Pakistan’s COVID-19 Response: Logistics and Essential Services

Pakistan’s COVID-19 Response: Logistics and Essential Services

“..This train from Yiwu to Madrid, which is the longest rail line in the world, has been regularly running since 2014. It usually carries electronics, automobile components, and other goods, but from now until the crisis ends the company has made space available to any individuals or companies looking to make a donation to the COVID-19 relief efforts in Europe..” so reported Forbes a few days ago.

Logistics and transport services are at the core of any pandemic response. So, why would Pakistan be thinking twice about this? To answer this, we need to look deeper and separate this into its four dimensions which will help understand the suggestions proffered later in this blog. The first obviously is passengers and goods, the second is across the border versus within the borders, the third one is the mode of transport—rail, road, air, and water, and the fourth one is the reliance on indirect supply and demand patterns for pricing. I will not focus much on another dimension which is intra and intercity, as we are basically discussing continuity of cross-Pakistan logistics and essential services.

We will start with modes. Trains don’t usually jump tracks and neither to airplanes take multiple pitstops and chat with other airplanes along the way. Ships have ports of call and rather large crews barring very modern ones. Road traffic—trucks, buses, cars—has choices to do all the above. In fact, when dealing with aids, it is truckers we tackle as they not only are a source of carrying and transmitting and intervening, but their social ambivalence levels normally exceed average people. So be there wars or pandemics, the first choice for logistics and transport are trains and aircrafts. Pakistan unfortunately has very rudimentary railways’ capability and for us the choice for major within country movement falls on the road sector services. Air service and airport are also very easy to ‘contain’ and as such need revised SOPs during pandemics. In fact, restricting people travel to strictly rail or air in a contained manner is a preference in both war and pandemics.

Within our borders, road transport and logistics followed by air and rail will have to be continued as essential services. Across borders, it is obvious that essential inputs to our economy (both finished and unfinished) must be continued and for this our ports need to be operational. Now’s not the time to focus on Gwadar rather it is time to concentrate on our two major ports, Qasim and Karachi. Air services can and will continue to pay the appropriate role followed to some extent by road sector in the case of our links with Afghanistan, Iran, and to a very small extent China. Ensuring continuity and in fact acceleration of Customs and related clearance services is required, to ensure that Goods Clearance times are brought to nought.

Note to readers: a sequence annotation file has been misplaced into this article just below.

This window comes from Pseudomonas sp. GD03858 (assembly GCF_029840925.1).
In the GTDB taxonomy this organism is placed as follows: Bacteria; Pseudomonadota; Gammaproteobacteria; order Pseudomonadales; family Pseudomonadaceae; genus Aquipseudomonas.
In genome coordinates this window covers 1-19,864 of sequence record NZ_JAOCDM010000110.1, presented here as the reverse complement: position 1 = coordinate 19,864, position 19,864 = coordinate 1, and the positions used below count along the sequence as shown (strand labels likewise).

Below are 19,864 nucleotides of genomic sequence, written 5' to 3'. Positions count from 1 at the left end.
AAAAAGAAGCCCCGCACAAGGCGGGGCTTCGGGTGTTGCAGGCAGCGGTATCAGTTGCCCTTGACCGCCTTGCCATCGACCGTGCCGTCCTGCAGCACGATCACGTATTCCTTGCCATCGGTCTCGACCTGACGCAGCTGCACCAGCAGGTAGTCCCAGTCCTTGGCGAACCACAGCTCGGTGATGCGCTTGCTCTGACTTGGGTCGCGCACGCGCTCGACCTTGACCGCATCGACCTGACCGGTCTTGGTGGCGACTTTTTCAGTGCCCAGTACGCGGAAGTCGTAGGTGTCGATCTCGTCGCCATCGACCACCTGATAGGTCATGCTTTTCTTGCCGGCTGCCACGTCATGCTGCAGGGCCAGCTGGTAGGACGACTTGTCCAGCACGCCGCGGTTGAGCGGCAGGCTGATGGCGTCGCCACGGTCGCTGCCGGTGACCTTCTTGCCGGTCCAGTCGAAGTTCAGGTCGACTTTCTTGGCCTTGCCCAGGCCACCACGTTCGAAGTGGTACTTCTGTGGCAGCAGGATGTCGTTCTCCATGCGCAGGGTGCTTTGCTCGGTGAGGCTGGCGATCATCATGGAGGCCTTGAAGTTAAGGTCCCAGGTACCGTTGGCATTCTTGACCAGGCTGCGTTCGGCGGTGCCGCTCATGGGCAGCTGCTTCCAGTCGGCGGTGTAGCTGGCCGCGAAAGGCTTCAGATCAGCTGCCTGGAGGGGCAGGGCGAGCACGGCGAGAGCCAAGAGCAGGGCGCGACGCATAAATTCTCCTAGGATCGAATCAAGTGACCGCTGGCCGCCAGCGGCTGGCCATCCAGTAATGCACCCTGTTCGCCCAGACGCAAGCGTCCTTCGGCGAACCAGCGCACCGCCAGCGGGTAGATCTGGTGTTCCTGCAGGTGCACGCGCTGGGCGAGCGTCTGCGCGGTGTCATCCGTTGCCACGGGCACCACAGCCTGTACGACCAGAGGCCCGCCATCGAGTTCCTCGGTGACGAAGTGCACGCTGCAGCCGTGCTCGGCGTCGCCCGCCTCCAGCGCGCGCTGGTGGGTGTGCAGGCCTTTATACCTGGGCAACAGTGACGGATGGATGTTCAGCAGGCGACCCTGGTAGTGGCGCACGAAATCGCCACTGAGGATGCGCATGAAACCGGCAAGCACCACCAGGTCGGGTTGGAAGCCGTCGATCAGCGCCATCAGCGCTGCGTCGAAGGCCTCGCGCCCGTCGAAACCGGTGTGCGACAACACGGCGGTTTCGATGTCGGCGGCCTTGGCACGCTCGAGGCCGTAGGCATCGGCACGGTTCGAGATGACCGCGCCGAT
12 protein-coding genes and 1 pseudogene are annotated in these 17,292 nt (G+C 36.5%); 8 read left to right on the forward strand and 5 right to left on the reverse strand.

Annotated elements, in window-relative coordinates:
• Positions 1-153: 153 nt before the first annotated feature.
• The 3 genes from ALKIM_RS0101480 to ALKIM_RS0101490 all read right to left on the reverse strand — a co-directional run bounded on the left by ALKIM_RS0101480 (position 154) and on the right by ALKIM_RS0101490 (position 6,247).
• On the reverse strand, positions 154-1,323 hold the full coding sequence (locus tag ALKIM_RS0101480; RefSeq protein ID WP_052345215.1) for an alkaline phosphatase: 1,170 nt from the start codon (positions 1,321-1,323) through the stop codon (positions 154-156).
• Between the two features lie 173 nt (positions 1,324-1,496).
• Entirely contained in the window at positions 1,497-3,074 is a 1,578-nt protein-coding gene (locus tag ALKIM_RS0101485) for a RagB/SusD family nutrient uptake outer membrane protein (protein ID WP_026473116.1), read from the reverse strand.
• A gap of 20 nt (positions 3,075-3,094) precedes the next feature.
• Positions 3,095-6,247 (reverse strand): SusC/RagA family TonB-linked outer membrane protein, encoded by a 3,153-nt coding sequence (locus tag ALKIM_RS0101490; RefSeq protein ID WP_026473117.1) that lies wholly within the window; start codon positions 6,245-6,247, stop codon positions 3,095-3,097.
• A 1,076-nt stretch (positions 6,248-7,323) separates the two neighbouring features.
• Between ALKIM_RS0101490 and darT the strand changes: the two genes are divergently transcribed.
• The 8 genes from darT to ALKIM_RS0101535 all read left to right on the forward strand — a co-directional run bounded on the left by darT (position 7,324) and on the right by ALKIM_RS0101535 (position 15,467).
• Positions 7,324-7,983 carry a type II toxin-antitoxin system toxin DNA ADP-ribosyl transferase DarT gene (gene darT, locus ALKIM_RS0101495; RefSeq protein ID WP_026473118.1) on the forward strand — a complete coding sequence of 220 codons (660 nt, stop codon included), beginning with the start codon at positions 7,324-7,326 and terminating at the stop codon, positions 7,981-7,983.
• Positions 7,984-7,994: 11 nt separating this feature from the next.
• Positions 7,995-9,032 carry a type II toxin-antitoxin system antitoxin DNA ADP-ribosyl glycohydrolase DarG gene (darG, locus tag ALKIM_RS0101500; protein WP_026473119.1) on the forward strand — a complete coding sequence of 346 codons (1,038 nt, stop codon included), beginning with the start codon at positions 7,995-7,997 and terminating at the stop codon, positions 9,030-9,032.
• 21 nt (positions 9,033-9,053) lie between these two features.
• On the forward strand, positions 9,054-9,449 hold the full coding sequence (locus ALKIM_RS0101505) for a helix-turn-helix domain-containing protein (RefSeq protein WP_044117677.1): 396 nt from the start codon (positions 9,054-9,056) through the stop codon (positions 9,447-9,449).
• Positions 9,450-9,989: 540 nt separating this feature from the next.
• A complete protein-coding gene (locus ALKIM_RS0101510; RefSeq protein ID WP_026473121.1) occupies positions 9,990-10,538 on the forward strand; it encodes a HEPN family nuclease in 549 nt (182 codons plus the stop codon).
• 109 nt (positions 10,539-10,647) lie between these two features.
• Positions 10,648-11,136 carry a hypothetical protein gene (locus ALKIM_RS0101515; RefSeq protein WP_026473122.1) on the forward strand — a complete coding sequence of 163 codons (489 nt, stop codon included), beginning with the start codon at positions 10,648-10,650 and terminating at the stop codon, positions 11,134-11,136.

Most important is to decide on who avails the continued essential transport and logistics services. The priority must be goods transport followed by security and medical. The many transport and logistics services serving transport of people need to rethink the business model on how they can stay relevant and survive. Transport of people is secondary given the nature of this pandemic and the country would serve well to regulate the same.

This brings us to cost of services. Pakistan like other transport markets has its own peculiarities when it comes to how costs are estimated. Pakistan exports less than it imports, and it does so primarily through two seaports. This results in a directional imbalance in the availability of transport which impacts costs. This imbalance is compounded by the fact that the nature of our exports tends to be less cost dense which the imports tends to be more cost dense. Further, being a large agricultural country crop seasons impact availability further. In times such as now, these costs become further unpredictable.

Be ready to reestablish ‘fair price’. I say this as otherwise continuity of services will be jeopardized. With approximately 200,000 trucks on the road and about a million plus employed directly in trucking, this is very much part of the daily wagers’ and almost- to actual- poor that government is talking about targeting.

All this points to a COVID-19 response strategy for continuity of logistics and essential services as follows. A) Focus on continuity of goods transport. B) Focus on improving CONVID-19 awareness amongst the truckers in Pakistan. C) Revise the established government ‘rates’ at local, provincial and federal levels to above pre-CONVID-19 levels. D) Reduce harassment [primarily by provincial security agencies] of truckers providing these essential services along the roads. E) Request and recognize those people transporters who are willing to run essential ‘goods supply routes’ both inter- and intra-city. F) Decree Customs and clearance services to operate 24/7 at the seaports, in shifts. G) Develop and decree revised SOPs for ‘contained’ movement of people though air and rail.

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